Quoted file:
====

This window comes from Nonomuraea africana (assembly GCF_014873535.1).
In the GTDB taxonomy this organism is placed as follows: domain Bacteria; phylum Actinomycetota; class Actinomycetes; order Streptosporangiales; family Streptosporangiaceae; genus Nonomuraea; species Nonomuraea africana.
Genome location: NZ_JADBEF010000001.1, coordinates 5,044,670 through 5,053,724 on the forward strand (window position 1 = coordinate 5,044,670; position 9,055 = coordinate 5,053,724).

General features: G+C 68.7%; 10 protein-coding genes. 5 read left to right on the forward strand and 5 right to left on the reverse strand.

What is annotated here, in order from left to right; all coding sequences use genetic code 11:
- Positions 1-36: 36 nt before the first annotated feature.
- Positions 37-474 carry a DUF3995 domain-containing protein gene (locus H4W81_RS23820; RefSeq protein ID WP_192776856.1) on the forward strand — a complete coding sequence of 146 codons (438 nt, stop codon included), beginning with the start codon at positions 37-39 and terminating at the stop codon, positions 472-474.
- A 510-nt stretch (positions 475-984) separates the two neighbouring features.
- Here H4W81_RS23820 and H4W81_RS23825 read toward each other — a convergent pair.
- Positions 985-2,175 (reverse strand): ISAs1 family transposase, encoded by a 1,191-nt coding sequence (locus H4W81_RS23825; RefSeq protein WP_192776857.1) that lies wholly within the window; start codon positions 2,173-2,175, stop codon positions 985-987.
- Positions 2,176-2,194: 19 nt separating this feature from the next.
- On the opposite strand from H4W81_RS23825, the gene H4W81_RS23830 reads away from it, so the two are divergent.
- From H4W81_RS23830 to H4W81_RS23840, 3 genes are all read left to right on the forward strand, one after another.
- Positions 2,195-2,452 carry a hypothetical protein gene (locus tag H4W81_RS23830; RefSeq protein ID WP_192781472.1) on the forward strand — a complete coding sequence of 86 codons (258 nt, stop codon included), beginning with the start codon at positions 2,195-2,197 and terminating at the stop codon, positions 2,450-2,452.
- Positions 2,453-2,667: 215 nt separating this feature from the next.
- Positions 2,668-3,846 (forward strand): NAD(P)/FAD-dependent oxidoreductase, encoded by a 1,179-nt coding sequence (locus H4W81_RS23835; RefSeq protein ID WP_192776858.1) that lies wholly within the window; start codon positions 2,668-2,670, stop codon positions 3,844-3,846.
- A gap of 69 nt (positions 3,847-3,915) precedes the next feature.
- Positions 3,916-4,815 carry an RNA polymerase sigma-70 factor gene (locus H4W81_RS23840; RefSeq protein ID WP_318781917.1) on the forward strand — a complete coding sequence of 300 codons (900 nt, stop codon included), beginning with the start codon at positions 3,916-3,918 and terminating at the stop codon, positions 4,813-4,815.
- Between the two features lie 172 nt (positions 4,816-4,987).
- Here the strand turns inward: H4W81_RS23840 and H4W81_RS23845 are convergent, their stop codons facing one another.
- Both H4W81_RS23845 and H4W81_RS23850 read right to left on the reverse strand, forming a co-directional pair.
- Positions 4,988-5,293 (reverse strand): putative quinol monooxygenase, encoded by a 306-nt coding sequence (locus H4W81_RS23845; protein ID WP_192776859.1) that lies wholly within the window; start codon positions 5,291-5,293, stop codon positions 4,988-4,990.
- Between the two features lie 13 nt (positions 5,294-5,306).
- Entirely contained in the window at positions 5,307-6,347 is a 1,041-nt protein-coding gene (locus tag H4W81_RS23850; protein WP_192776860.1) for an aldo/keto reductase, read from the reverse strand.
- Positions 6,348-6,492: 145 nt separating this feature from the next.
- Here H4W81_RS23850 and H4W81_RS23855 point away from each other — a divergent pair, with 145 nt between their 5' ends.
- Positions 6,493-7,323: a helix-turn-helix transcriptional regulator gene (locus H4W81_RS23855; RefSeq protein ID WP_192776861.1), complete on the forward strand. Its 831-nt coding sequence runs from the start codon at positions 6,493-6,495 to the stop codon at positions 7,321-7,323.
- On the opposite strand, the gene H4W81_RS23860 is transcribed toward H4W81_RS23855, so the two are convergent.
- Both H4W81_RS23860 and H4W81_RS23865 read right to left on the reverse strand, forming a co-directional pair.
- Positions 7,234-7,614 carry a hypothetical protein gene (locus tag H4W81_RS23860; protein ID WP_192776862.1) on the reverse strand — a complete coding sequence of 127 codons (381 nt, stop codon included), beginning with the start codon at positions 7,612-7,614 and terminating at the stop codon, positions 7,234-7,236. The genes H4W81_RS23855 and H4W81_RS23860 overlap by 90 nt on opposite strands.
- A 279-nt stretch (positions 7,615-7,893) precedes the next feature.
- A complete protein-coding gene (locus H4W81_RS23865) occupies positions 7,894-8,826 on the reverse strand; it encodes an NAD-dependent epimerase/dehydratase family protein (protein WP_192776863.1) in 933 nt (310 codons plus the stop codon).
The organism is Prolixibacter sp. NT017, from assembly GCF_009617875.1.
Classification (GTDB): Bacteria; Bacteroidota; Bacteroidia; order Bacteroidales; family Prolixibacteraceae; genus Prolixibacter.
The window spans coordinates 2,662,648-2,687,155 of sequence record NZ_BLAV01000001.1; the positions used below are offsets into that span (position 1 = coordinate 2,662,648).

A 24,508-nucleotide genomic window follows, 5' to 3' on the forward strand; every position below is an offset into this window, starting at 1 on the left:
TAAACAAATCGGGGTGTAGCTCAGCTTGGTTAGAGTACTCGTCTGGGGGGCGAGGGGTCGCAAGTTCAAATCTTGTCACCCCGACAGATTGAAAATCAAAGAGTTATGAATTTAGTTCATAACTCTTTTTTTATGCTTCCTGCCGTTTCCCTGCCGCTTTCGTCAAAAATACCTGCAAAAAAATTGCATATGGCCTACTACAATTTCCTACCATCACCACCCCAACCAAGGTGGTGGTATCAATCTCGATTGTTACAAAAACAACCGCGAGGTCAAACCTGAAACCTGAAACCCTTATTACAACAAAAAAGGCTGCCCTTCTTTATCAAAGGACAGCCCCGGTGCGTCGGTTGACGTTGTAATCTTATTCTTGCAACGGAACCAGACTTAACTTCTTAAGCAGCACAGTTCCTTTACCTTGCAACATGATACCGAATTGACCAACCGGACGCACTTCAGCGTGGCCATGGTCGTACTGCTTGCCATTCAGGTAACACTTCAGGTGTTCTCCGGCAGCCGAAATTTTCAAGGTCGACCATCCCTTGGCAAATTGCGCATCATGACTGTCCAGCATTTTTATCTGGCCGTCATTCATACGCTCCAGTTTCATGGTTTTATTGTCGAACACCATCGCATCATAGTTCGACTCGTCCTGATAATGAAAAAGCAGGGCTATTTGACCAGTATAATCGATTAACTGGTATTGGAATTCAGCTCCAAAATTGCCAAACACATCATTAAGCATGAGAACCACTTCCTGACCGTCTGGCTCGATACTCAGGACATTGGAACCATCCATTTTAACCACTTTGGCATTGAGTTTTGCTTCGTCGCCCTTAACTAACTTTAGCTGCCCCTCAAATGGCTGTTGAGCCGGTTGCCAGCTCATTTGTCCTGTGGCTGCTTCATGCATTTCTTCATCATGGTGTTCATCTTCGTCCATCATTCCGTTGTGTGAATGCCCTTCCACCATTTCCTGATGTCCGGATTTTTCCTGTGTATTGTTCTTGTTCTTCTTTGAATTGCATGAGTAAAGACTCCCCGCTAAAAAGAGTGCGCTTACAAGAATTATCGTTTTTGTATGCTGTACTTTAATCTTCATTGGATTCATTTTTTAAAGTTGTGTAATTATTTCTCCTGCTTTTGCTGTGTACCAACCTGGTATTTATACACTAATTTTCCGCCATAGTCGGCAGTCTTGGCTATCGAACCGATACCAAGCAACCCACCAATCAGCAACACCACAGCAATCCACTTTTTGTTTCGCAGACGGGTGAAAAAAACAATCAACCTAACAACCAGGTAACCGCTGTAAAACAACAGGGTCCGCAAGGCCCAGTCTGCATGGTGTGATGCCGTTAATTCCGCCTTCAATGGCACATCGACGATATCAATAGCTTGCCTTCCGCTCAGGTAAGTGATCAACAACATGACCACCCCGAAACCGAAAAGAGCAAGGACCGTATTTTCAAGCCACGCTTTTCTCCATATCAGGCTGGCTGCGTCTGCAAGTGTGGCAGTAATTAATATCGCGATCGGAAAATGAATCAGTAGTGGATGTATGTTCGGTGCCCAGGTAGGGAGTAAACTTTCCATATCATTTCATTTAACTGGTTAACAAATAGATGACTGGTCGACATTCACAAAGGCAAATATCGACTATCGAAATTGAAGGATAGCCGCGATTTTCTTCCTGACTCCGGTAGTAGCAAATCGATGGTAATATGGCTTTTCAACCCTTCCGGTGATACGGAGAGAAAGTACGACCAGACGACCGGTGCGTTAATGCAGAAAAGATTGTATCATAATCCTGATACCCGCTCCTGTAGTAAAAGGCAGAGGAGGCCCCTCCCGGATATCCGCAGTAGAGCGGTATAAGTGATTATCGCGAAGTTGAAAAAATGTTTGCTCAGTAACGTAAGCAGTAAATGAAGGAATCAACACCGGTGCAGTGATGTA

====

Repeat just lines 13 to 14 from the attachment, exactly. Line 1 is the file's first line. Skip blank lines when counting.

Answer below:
- From H4W81_RS23830 to H4W81_RS23840, 3 genes are all read left to right on the forward strand, one after another.
- Positions 2,195-2,452 carry a hypothetical protein gene (locus tag H4W81_RS23830; RefSeq protein ID WP_192781472.1) on the forward strand — a complete coding sequence of 86 codons (258 nt, stop codon included), beginning with the start codon at positions 2,195-2,197 and terminating at the stop codon, positions 2,450-2,452.